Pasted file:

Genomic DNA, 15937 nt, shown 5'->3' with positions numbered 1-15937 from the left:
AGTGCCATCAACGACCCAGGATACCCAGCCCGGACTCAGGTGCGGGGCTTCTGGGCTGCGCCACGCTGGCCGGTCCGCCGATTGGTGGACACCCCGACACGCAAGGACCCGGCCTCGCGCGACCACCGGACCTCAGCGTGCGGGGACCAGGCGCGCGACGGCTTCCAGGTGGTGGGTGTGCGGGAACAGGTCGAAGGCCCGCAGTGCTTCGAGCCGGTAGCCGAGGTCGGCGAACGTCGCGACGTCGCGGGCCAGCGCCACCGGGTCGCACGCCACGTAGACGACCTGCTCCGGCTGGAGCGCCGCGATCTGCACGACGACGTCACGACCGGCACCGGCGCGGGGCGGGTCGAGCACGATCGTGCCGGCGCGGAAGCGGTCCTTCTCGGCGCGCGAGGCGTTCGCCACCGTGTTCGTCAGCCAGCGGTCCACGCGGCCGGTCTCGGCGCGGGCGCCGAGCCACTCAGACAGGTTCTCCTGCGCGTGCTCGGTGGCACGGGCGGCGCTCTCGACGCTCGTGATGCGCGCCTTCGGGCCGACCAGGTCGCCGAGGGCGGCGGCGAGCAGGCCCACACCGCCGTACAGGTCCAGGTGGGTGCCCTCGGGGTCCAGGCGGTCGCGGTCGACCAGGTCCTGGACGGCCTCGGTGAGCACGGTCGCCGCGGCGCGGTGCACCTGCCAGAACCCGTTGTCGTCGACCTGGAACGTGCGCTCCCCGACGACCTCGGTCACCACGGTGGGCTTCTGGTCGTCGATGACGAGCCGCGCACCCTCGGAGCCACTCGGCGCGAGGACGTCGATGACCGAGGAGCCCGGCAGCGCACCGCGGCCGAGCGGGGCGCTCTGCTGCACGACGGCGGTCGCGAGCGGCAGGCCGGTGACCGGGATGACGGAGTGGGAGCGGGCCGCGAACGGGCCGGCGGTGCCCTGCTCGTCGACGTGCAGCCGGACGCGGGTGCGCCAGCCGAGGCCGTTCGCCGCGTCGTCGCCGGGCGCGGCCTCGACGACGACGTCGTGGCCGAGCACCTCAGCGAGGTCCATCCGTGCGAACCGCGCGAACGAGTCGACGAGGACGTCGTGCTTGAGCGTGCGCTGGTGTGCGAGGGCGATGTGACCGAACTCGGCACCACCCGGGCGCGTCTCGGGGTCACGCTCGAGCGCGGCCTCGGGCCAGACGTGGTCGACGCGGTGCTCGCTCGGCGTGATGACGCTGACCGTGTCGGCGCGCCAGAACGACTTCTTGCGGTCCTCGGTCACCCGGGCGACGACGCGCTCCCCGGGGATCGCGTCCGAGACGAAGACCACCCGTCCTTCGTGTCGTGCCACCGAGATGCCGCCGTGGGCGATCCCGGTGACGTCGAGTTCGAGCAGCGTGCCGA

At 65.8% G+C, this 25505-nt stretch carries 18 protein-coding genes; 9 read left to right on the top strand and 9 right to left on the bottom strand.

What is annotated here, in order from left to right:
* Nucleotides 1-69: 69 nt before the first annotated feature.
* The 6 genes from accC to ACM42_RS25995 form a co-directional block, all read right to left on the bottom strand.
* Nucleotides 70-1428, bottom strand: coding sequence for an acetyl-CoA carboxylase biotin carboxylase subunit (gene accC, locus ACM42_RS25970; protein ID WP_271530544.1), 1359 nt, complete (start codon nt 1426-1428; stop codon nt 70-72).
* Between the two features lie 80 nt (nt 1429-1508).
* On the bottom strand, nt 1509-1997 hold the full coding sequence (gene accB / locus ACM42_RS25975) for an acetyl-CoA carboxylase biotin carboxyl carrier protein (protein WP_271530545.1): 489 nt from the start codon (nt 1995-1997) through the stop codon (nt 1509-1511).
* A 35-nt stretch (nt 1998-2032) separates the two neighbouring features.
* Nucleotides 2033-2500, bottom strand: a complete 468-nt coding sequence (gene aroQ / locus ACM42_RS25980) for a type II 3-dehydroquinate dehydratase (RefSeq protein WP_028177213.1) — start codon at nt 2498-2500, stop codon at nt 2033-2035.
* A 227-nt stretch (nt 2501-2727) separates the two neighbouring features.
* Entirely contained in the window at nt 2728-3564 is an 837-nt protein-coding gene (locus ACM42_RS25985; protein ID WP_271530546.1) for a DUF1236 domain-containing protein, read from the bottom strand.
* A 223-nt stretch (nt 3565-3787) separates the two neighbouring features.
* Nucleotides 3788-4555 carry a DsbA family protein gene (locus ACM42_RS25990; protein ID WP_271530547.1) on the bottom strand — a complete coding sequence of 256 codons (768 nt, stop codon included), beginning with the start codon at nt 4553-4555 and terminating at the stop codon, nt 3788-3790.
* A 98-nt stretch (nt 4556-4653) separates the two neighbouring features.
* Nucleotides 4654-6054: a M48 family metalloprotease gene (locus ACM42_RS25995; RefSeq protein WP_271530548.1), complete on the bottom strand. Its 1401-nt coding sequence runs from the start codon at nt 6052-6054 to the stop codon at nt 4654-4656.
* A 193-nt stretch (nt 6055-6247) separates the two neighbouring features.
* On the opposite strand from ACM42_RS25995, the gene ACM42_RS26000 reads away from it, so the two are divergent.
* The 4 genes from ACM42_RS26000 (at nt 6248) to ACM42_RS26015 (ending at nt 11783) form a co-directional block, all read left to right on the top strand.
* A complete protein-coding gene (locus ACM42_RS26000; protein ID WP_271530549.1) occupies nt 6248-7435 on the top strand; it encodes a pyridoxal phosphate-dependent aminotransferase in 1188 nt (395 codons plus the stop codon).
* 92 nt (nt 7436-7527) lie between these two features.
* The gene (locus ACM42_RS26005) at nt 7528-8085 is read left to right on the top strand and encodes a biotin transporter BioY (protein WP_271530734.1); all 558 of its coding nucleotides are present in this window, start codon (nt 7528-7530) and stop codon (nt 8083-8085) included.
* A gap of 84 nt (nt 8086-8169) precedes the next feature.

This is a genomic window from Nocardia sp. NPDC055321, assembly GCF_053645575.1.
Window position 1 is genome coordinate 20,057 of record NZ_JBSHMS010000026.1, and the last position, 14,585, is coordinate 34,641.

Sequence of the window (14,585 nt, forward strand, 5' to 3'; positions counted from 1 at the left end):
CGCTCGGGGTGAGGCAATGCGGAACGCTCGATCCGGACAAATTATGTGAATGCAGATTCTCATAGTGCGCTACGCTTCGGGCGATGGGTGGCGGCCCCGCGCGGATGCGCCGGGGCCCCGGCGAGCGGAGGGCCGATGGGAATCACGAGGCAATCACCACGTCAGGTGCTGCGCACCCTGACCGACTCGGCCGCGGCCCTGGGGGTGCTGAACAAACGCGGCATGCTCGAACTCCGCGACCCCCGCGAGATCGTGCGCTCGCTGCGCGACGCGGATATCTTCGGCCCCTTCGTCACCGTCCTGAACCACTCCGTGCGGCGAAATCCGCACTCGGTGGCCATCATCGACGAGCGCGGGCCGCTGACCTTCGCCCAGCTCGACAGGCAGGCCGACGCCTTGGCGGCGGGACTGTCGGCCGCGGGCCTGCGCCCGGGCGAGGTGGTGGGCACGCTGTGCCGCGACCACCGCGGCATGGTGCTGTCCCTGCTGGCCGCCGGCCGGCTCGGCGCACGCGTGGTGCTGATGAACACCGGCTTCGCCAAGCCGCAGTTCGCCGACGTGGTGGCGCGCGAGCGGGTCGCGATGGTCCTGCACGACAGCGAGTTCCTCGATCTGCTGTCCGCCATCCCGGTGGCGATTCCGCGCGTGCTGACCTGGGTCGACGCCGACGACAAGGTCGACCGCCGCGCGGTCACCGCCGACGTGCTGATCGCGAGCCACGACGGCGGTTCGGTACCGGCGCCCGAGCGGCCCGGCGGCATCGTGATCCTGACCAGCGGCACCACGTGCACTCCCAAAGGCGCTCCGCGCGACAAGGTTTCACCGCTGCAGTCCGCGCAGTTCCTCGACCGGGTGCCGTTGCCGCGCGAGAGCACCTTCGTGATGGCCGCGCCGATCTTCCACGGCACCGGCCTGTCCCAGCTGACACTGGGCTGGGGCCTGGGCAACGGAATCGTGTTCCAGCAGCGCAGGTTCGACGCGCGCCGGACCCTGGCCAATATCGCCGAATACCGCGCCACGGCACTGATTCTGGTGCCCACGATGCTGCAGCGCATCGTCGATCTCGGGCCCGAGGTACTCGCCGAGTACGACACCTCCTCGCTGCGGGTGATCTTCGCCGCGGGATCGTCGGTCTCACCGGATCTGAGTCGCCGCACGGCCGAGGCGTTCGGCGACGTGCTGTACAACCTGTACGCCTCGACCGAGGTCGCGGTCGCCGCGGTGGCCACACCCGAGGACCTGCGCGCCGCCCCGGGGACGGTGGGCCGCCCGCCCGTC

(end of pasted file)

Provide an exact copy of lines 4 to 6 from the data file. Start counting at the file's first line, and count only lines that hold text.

What is annotated here, in order from left to right:
* Nucleotides 1-69: 69 nt before the first annotated feature.
* The 6 genes from accC to ACM42_RS25995 form a co-directional block, all read right to left on the bottom strand.